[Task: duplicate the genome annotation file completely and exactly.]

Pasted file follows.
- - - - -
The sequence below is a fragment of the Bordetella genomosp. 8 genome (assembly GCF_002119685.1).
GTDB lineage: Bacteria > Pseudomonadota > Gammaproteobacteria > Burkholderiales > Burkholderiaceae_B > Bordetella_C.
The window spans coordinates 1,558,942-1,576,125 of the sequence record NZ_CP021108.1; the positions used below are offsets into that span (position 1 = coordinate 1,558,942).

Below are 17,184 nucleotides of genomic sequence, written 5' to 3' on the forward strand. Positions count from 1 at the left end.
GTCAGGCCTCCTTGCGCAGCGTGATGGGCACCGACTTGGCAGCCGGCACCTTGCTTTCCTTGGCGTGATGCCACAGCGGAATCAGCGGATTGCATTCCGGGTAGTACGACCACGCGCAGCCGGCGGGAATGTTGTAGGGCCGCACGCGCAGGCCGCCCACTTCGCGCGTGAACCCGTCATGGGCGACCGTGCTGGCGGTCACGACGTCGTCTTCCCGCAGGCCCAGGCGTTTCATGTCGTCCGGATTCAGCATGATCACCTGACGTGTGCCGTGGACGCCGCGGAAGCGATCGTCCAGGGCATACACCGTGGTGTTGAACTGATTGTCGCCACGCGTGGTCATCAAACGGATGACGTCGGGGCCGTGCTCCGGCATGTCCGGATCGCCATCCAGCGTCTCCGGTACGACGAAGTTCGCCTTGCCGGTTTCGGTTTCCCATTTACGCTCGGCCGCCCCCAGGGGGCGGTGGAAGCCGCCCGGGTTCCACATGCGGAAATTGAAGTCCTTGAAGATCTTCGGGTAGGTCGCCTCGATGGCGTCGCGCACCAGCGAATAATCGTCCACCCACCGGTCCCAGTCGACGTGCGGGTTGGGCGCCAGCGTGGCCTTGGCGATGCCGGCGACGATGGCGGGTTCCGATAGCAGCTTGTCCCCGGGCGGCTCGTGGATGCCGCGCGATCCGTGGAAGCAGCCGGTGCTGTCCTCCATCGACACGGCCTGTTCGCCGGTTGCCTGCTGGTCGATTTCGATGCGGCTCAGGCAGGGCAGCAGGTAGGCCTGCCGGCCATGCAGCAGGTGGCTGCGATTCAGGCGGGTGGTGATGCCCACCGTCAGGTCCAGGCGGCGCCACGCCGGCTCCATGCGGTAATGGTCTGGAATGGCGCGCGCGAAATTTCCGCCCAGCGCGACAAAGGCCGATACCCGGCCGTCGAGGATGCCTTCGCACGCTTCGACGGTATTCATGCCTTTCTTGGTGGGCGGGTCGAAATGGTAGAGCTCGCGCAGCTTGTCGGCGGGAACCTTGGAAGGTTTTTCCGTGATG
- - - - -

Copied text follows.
The sequence below is a fragment of the Bordetella genomosp. 8 genome (assembly GCF_002119685.1).
GTDB lineage: Bacteria > Pseudomonadota > Gammaproteobacteria > Burkholderiales > Burkholderiaceae_B > Bordetella_C.
The window spans coordinates 1,558,942-1,576,125 of the sequence record NZ_CP021108.1; the positions used below are offsets into that span (position 1 = coordinate 1,558,942).

Below are 17,184 nucleotides of genomic sequence, written 5' to 3' on the forward strand. Positions count from 1 at the left end.
GTCAGGCCTCCTTGCGCAGCGTGATGGGCACCGACTTGGCAGCCGGCACCTTGCTTTCCTTGGCGTGATGCCACAGCGGAATCAGCGGATTGCATTCCGGGTAGTACGACCACGCGCAGCCGGCGGGAATGTTGTAGGGCCGCACGCGCAGGCCGCCCACTTCGCGCGTGAACCCGTCATGGGCGACCGTGCTGGCGGTCACGACGTCGTCTTCCCGCAGGCCCAGGCGTTTCATGTCGTCCGGATTCAGCATGATCACCTGACGTGTGCCGTGGACGCCGCGGAAGCGATCGTCCAGGGCATACACCGTGGTGTTGAACTGATTGTCGCCACGCGTGGTCATCAAACGGATGACGTCGGGGCCGTGCTCCGGCATGTCCGGATCGCCATCCAGCGTCTCCGGTACGACGAAGTTCGCCTTGCCGGTTTCGGTTTCCCATTTACGCTCGGCCGCCCCCAGGGGGCGGTGGAAGCCGCCCGGGTTCCACATGCGGAAATTGAAGTCCTTGAAGATCTTCGGGTAGGTCGCCTCGATGGCGTCGCGCACCAGCGAATAATCGTCCACCCACCGGTCCCAGTCGACGTGCGGGTTGGGCGCCAGCGTGGCCTTGGCGATGCCGGCGACGATGGCGGGTTCCGATAGCAGCTTGTCCCCGGGCGGCTCGTGGATGCCGCGCGATCCGTGGAAGCAGCCGGTGCTGTCCTCCATCGACACGGCCTGTTCGCCGGTTGCCTGCTGGTCGATTTCGATGCGGCTCAGGCAGGGCAGCAGGTAGGCCTGCCGGCCATGCAGCAGGTGGCTGCGATTCAGGCGGGTGGTGATGCCCACCGTCAGGTCCAGGCGGCGCCACGCCGGCTCCATGCGGTAATGGTCTGGAATGGCGCGCGCGAAATTTCCGCCCAGCGCGACAAAGGCCGATACCCGGCCGTCGAGGATGCCTTCGCACGCTTCGACGGTATTCATGCCTTTCTTGGTGGGCGGGTCGAAATGGTAGAGCTCGCGCAGCTTGTCGGCGGGAACCTTGGAAGGTTTTTCCGTGATG